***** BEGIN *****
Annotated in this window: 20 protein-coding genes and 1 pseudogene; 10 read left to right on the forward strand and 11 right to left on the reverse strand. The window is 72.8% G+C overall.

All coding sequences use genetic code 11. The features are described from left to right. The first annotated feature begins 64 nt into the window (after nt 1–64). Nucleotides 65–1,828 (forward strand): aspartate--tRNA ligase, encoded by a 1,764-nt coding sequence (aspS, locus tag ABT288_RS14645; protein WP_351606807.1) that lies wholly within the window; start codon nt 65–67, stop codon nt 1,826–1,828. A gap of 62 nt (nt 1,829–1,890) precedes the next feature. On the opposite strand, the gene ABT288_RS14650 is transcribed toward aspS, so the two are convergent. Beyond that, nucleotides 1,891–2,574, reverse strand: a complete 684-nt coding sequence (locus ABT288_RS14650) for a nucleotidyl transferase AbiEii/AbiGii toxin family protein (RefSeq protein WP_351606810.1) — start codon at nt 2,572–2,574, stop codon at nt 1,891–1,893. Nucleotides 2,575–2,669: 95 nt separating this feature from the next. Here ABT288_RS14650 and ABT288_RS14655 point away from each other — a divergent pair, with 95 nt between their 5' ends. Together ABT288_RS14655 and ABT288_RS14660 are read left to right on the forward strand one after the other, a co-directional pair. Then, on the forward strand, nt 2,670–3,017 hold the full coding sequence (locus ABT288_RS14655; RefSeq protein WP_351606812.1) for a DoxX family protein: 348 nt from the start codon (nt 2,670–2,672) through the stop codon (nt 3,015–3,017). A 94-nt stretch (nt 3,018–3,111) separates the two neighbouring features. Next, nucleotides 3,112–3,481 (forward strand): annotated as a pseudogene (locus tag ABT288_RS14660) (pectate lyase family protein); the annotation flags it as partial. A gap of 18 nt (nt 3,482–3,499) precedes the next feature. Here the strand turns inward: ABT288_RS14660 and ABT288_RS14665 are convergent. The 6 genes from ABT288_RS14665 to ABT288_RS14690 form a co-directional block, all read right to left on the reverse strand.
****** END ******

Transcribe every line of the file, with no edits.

Annotated in this window: 20 protein-coding genes and 1 pseudogene; 10 read left to right on the forward strand and 11 right to left on the reverse strand. The window is 72.8% G+C overall.

All coding sequences use genetic code 11. The features are described from left to right. The first annotated feature begins 64 nt into the window (after nt 1–64). Nucleotides 65–1,828 (forward strand): aspartate--tRNA ligase, encoded by a 1,764-nt coding sequence (aspS, locus tag ABT288_RS14645; protein WP_351606807.1) that lies wholly within the window; start codon nt 65–67, stop codon nt 1,826–1,828. A gap of 62 nt (nt 1,829–1,890) precedes the next feature. On the opposite strand, the gene ABT288_RS14650 is transcribed toward aspS, so the two are convergent. Beyond that, nucleotides 1,891–2,574, reverse strand: a complete 684-nt coding sequence (locus ABT288_RS14650) for a nucleotidyl transferase AbiEii/AbiGii toxin family protein (RefSeq protein WP_351606810.1) — start codon at nt 2,572–2,574, stop codon at nt 1,891–1,893. Nucleotides 2,575–2,669: 95 nt separating this feature from the next. Here ABT288_RS14650 and ABT288_RS14655 point away from each other — a divergent pair, with 95 nt between their 5' ends. Together ABT288_RS14655 and ABT288_RS14660 are read left to right on the forward strand one after the other, a co-directional pair. Then, on the forward strand, nt 2,670–3,017 hold the full coding sequence (locus ABT288_RS14655; RefSeq protein WP_351606812.1) for a DoxX family protein: 348 nt from the start codon (nt 2,670–2,672) through the stop codon (nt 3,015–3,017). A 94-nt stretch (nt 3,018–3,111) separates the two neighbouring features. Next, nucleotides 3,112–3,481 (forward strand): annotated as a pseudogene (locus tag ABT288_RS14660) (pectate lyase family protein); the annotation flags it as partial. A gap of 18 nt (nt 3,482–3,499) precedes the next feature. Here the strand turns inward: ABT288_RS14660 and ABT288_RS14665 are convergent. The 6 genes from ABT288_RS14665 to ABT288_RS14690 form a co-directional block, all read right to left on the reverse strand.